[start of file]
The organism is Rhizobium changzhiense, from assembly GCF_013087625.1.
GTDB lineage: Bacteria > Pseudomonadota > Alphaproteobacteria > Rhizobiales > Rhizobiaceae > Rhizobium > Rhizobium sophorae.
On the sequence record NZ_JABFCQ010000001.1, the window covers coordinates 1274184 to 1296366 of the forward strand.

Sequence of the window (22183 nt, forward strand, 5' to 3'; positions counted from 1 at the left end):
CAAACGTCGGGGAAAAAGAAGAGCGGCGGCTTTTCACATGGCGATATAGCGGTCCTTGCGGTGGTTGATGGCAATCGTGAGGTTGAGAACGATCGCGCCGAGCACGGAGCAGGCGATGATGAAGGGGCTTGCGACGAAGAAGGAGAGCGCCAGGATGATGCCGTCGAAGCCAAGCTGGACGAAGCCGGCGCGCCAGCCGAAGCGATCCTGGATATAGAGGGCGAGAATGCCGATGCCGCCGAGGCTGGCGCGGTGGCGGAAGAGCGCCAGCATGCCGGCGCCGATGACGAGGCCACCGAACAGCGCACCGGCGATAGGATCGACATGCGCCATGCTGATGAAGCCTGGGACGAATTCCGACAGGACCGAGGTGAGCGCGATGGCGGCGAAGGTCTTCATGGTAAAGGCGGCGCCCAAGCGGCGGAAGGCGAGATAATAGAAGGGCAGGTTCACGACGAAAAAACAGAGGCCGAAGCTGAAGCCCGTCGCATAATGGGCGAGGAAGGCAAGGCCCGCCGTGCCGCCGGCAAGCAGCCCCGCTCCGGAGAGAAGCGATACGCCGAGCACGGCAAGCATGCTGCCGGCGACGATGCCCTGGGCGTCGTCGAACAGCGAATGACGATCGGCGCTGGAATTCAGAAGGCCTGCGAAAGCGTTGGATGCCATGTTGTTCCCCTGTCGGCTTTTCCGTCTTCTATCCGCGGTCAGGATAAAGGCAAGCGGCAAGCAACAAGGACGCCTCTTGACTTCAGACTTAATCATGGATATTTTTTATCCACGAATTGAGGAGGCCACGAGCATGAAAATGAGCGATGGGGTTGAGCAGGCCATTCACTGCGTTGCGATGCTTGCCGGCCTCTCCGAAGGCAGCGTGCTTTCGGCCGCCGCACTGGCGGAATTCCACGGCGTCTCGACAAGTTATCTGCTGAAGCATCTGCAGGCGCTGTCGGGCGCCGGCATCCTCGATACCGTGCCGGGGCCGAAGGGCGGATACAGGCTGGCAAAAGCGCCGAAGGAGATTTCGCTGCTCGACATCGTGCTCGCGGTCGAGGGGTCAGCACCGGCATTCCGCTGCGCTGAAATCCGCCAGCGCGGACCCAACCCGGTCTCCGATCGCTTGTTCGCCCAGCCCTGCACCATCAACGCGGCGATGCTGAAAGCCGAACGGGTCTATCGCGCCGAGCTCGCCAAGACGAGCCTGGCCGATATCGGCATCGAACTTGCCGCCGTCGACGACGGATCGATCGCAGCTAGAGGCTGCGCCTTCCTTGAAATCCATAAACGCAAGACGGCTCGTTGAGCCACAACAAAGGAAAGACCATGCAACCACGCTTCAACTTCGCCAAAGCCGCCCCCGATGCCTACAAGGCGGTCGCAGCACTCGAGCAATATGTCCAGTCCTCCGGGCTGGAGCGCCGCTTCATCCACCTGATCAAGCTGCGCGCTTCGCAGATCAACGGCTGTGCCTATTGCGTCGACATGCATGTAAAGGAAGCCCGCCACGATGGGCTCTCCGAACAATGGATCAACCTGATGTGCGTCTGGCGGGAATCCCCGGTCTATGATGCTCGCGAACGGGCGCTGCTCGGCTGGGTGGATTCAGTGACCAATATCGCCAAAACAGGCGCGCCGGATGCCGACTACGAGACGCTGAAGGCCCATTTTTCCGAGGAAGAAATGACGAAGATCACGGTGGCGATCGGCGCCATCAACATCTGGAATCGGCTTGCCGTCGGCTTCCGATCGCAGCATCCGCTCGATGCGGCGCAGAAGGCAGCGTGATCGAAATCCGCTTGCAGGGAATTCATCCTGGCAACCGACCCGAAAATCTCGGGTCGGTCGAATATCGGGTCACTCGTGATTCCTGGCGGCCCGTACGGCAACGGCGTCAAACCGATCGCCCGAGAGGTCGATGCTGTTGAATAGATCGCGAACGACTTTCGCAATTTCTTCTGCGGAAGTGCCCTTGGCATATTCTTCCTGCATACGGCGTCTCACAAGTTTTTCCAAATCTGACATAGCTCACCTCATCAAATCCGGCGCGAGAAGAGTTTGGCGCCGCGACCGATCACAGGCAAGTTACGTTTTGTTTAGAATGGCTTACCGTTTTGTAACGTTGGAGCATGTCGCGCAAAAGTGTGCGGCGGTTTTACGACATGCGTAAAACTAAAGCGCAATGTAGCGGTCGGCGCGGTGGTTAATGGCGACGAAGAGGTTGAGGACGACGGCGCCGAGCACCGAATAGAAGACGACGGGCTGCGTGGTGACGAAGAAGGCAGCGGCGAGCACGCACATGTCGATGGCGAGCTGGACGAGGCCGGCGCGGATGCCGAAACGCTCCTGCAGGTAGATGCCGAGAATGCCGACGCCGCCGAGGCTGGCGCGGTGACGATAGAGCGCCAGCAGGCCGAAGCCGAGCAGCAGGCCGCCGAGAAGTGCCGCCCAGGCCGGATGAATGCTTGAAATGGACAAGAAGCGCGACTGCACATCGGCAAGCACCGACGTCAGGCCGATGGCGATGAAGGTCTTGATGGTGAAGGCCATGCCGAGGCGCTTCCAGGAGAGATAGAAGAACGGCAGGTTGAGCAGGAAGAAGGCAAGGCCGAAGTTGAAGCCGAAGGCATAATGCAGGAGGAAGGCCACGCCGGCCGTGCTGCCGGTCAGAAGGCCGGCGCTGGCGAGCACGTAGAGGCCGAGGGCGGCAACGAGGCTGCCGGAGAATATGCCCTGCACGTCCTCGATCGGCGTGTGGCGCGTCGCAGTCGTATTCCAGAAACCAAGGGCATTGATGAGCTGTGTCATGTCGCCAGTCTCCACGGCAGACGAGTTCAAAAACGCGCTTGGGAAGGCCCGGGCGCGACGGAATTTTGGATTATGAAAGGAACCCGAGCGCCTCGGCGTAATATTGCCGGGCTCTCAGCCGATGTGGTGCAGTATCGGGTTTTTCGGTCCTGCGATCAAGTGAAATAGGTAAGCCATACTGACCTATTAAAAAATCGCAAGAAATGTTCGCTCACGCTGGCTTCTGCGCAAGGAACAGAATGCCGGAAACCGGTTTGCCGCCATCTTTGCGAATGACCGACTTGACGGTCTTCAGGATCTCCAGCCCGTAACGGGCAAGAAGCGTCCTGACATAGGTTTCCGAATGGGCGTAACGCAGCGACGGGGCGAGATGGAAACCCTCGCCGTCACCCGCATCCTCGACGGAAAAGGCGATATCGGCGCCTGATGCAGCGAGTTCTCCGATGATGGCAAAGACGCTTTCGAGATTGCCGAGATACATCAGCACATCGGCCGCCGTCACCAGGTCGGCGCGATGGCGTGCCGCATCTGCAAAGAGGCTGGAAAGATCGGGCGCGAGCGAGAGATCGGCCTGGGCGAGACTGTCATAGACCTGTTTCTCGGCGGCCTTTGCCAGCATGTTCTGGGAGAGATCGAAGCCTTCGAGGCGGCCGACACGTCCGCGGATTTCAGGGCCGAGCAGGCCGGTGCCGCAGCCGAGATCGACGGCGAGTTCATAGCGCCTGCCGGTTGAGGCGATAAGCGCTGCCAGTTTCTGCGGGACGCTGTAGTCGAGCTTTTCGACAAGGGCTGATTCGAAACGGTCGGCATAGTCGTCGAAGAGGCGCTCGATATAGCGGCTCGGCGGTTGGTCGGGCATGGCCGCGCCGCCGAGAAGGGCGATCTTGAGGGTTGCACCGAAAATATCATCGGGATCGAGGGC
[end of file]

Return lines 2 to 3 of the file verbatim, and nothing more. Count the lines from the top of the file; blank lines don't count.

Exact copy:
GTDB lineage: Bacteria > Pseudomonadota > Alphaproteobacteria > Rhizobiales > Rhizobiaceae > Rhizobium > Rhizobium sophorae.
On the sequence record NZ_JABFCQ010000001.1, the window covers coordinates 1274184 to 1296366 of the forward strand.